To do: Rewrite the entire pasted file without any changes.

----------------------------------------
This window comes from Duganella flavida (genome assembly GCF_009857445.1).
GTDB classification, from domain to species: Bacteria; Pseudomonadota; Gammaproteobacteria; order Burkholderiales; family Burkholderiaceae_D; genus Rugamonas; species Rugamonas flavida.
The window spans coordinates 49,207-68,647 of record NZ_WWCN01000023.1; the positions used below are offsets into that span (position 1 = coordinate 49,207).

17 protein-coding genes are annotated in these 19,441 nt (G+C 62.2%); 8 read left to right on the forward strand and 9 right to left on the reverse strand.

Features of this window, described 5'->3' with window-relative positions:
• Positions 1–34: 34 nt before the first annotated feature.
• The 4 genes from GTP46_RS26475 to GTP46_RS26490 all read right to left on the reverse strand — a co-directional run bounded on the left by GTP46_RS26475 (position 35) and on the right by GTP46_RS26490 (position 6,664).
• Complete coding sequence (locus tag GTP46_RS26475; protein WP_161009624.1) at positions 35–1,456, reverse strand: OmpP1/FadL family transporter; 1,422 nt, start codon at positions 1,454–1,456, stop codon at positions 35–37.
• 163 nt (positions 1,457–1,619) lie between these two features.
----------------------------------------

This window comes from Duganella flavida (genome assembly GCF_009857445.1).
GTDB classification, from domain to species: Bacteria; Pseudomonadota; Gammaproteobacteria; order Burkholderiales; family Burkholderiaceae_D; genus Rugamonas; species Rugamonas flavida.
The window spans coordinates 49,207-68,647 of record NZ_WWCN01000023.1; the positions used below are offsets into that span (position 1 = coordinate 49,207).

17 protein-coding genes are annotated in these 19,441 nt (G+C 62.2%); 8 read left to right on the forward strand and 9 right to left on the reverse strand.

Features of this window, described 5'->3' with window-relative positions:
• Positions 1–34: 34 nt before the first annotated feature.
• The 4 genes from GTP46_RS26475 to GTP46_RS26490 all read right to left on the reverse strand — a co-directional run bounded on the left by GTP46_RS26475 (position 35) and on the right by GTP46_RS26490 (position 6,664).
• Complete coding sequence (locus tag GTP46_RS26475; protein WP_161009624.1) at positions 35–1,456, reverse strand: OmpP1/FadL family transporter; 1,422 nt, start codon at positions 1,454–1,456, stop codon at positions 35–37.
• 163 nt (positions 1,457–1,619) lie between these two features.